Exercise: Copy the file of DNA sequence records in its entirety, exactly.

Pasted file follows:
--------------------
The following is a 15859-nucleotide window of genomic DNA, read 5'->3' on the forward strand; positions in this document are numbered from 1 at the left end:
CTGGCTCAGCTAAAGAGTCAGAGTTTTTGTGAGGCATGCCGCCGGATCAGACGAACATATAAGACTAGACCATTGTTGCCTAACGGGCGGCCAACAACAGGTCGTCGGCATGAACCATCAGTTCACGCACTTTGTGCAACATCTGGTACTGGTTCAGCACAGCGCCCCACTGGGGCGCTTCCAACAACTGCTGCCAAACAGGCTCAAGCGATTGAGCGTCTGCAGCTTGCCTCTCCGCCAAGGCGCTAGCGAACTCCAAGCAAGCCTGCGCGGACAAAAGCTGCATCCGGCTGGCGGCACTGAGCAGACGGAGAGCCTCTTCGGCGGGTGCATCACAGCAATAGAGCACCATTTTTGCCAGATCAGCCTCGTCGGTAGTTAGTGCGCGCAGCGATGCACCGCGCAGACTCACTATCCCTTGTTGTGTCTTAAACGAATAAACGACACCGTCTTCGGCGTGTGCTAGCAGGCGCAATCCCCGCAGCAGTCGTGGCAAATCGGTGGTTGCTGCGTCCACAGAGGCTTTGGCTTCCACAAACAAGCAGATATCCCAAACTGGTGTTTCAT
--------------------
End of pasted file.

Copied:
The following is a 15859-nucleotide window of genomic DNA, read 5'->3' on the forward strand; positions in this document are numbered from 1 at the left end:
CTGGCTCAGCTAAAGAGTCAGAGTTTTTGTGAGGCATGCCGCCGGATCAGACGAACATATAAGACTAGACCATTGTTGCCTAACGGGCGGCCAACAACAGGTCGTCGGCATGAACCATCAGTTCACGCACTTTGTGCAACATCTGGTACTGGTTCAGCACAGCGCCCCACTGGGGCGCTTCCAACAACTGCTGCCAAACAGGCTCAAGCGATTGAGCGTCTGCAGCTTGCCTCTCCGCCAAGGCGCTAGCGAACTCCAAGCAAGCCTGCGCGGACAAAAGCTGCATCCGGCTGGCGGCACTGAGCAGACGGAGAGCCTCTTCGGCGGGTGCATCACAGCAATAGAGCACCATTTTTGCCAGATCAGCCTCGTCGGTAGTTAGTGCGCGCAGCGATGCACCGCGCAGACTCACTATCCCTTGTTGTGTCTTAAACGAATAAACGACACCGTCTTCGGCGTGTGCTAGCAGGCGCAATCCCCGCAGCAGTCGTGGCAAATCGGTGGTTGCTGCGTCCACAGAGGCTTTGGCTTCCACAAACAAGCAGATATCCCAAACTGGTGTTTCAT